Standards Committee X12 standards and the National Council for 
Prescription Drug Programs Telecommunication Standards. CBO 
expects that the deadline specified in the bill would be met 
under current law. Thus, the mandate would impose no additional 
costs on the mandated entities.
    Estimate Prepared by: Federal Costs: Tom Bradley, Jeanne De 
Sa, and Camile Williams; Impact on state, local and tribal 
governments: Leo Lex; Impact on the private sector: Stuart 
Hagen and Julie Lee.
    Estimate approved by: Robert A. Sunshine, Assistant 
Director for Budget Analysis.

     V. OTHER MATTERS TO BE DISCUSSED UNDER THE RULES OF THE HOUSE


          A. Committee Oversight Findings and Recommendations

    With respect to clause 3(c)(1) of rule XIII of the Rules of 
the House of Representatives (relating to oversight findings), 
the Committee, based on public hearing testimony and 
information from the Administration, concluded that it is 
appropriate and timely to consider the bill as reported.

        B. Statement of General Performance Goals and Objectives

    With respect to clause 3(c)(4) of rule XIII of the Rules of 
the House of Representatives, the Committee advises that the 
bill H.R. 4157 makes de minimis authorization of funding.

                 C. Constitutional Authority Statement

    With respect to clause 3(d)(1) of rule XIII of the Rules of 
the House of Representatives, relating to Constitutional 
Authority, the Committee states that the Committee's action in 
reporting the bill is derived from Article 1 of the 
Constitution, Section 8 (`The Congress shall have power to lay 
and collect taxes, duties, imposts and excises, to pay the 
debts and to provide for * * * the general Welfare of the 
United States.')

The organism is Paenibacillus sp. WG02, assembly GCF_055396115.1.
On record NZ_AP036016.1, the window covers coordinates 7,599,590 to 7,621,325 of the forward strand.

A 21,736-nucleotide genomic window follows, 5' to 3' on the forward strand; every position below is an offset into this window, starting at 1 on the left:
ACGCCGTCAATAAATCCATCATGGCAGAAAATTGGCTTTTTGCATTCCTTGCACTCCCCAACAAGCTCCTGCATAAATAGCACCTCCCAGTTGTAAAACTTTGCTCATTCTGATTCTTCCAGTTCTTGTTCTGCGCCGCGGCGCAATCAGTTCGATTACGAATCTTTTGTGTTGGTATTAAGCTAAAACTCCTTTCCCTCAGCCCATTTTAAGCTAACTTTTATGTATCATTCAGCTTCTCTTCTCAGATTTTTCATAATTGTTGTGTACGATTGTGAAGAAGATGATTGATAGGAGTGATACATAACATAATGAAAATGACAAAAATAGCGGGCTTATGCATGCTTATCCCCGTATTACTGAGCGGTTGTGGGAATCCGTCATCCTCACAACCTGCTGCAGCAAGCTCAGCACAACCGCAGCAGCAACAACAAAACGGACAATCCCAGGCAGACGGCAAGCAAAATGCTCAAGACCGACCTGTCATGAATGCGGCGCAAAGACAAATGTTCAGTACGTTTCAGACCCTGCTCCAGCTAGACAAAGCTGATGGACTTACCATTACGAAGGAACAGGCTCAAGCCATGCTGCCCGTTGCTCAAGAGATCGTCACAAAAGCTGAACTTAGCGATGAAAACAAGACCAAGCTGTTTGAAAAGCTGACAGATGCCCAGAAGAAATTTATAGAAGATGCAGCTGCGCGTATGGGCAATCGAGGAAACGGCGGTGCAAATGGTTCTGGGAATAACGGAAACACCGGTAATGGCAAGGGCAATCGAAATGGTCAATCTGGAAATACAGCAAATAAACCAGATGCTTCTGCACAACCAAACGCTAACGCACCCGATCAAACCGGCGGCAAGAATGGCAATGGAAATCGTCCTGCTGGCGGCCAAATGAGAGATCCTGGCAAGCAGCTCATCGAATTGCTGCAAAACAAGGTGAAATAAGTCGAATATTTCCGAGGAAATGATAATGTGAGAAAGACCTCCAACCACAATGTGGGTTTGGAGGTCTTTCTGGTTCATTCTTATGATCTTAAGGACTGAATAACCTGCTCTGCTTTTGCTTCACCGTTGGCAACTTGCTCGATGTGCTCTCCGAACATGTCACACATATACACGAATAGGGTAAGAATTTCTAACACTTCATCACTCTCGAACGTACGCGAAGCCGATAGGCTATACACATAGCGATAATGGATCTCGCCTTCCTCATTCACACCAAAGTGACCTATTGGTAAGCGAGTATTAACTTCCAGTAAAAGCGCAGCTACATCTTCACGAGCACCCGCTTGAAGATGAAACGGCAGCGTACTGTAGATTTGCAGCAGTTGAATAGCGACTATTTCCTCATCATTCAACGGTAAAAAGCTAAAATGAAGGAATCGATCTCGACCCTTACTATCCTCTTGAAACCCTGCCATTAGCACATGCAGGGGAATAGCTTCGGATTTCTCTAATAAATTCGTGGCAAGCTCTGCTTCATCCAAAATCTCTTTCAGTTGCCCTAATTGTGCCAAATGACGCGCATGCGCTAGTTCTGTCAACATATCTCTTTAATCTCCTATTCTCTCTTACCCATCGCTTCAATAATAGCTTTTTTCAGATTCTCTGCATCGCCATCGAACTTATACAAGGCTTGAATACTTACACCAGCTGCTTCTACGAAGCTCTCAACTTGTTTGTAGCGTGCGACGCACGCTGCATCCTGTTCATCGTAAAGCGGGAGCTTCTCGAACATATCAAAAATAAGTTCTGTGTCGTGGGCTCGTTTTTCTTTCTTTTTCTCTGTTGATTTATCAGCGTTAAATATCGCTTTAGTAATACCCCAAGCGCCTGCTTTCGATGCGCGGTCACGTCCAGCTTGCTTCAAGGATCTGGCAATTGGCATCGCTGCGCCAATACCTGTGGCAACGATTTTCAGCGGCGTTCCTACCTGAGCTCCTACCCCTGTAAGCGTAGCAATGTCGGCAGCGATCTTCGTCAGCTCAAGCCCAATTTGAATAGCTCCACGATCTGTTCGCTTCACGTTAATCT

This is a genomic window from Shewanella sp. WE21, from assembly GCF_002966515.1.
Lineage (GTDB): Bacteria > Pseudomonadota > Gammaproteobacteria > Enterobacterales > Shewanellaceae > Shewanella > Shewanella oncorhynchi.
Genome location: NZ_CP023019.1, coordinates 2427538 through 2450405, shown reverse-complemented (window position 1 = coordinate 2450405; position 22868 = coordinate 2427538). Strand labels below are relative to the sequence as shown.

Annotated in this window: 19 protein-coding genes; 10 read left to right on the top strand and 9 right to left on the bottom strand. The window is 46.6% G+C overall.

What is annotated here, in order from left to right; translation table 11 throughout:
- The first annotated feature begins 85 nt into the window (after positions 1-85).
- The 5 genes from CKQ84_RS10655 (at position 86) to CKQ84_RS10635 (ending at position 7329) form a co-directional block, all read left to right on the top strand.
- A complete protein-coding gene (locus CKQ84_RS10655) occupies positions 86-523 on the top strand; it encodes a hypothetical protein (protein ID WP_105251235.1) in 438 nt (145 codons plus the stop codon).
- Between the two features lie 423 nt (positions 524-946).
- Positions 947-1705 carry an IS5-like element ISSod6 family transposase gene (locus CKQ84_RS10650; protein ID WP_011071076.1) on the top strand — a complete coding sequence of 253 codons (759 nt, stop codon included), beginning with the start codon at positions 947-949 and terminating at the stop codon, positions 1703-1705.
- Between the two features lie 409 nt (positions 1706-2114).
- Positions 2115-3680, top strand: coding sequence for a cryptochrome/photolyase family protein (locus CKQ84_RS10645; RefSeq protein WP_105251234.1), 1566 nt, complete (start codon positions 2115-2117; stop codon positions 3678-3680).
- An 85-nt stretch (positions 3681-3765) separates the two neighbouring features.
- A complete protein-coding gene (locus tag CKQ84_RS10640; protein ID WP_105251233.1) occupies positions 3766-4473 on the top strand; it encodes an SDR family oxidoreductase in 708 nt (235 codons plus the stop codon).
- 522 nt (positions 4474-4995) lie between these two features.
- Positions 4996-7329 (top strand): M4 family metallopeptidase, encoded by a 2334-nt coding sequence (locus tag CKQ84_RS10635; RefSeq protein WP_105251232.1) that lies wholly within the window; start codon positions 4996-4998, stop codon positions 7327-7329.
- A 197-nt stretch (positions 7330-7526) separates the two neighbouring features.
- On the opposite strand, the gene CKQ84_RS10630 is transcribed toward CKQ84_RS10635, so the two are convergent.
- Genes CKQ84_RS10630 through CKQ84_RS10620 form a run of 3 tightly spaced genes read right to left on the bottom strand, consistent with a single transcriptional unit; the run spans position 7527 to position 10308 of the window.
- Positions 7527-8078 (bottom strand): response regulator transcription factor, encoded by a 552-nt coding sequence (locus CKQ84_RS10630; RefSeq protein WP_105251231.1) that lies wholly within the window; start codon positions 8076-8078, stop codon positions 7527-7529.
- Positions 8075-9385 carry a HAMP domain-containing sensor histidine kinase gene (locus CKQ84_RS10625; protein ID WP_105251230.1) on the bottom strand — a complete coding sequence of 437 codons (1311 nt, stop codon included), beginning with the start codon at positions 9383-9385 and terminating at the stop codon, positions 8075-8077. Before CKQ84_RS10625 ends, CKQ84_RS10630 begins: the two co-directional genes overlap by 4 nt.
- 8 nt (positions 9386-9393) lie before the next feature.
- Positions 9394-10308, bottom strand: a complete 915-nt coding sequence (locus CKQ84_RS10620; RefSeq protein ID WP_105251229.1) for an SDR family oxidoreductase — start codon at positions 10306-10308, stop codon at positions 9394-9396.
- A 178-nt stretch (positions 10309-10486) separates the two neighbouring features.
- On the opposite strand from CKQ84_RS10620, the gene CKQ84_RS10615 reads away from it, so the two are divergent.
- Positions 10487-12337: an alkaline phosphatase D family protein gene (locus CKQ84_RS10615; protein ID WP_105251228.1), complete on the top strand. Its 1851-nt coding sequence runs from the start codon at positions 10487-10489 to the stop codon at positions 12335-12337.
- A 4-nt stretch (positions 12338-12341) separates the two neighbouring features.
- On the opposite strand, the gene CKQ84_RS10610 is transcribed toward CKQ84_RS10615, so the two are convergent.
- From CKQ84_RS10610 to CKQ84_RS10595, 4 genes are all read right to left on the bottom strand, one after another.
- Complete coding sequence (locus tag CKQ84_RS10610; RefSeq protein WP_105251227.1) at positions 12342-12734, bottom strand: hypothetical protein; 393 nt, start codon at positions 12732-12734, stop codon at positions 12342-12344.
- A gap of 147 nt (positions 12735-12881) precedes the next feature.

D. Information Relating to Unfunded Mandates

    This information is provided in accordance with section 423 
of the Unfunded Mandate Act of 1995 (P.L. 104-4). The Committee 
has determined that the bill does not contain Federal mandates 
on the private sector. The Committee has determined that the 
bill does not impose a Federal intergovernmental mandate on 
State, local, or tribal governments.

       VI. CHANGES IN EXISTING LAW MADE BY THE BILL, AS REPORTED

  In compliance with clause 3(e) of rule XIII of the Rules of 
the House of Representatives, changes in existing law made by 
the bill, as reported, are shown as follows (existing law 
proposed to be omitted is enclosed in black brackets, new 
matter is printed in italic, existing law in which no change is 
proposed is shown in roman):

                       PUBLIC HEALTH SERVICE ACT




           *       *       *       *       *       *       *
TITLE II--ADMINISTRATION AND MISCELLANEOUS PROVISIONS

           *       *       *       *       *       *       *



                 PART D--HEALTH INFORMATION TECHNOLOGY

SEC. 271. OFFICE OF THE NATIONAL COORDINATOR FOR HEALTH INFORMATION 
                    TECHNOLOGY.

  (a) Establishment.--There is established within the 
Department of Health and Human Services an Office of the 
National Coordinator for Health Information Technology that 
shall be headed by the National Coordinator for Health 
Information Technology (referred to in this section as the 
``National Coordinator''). The National Coordinator shall be 
appointed by the President and shall report directly to the 
Secretary. The National Coordinator shall be paid at a rate 
equal to the rate of basic pay for level IV of the Executive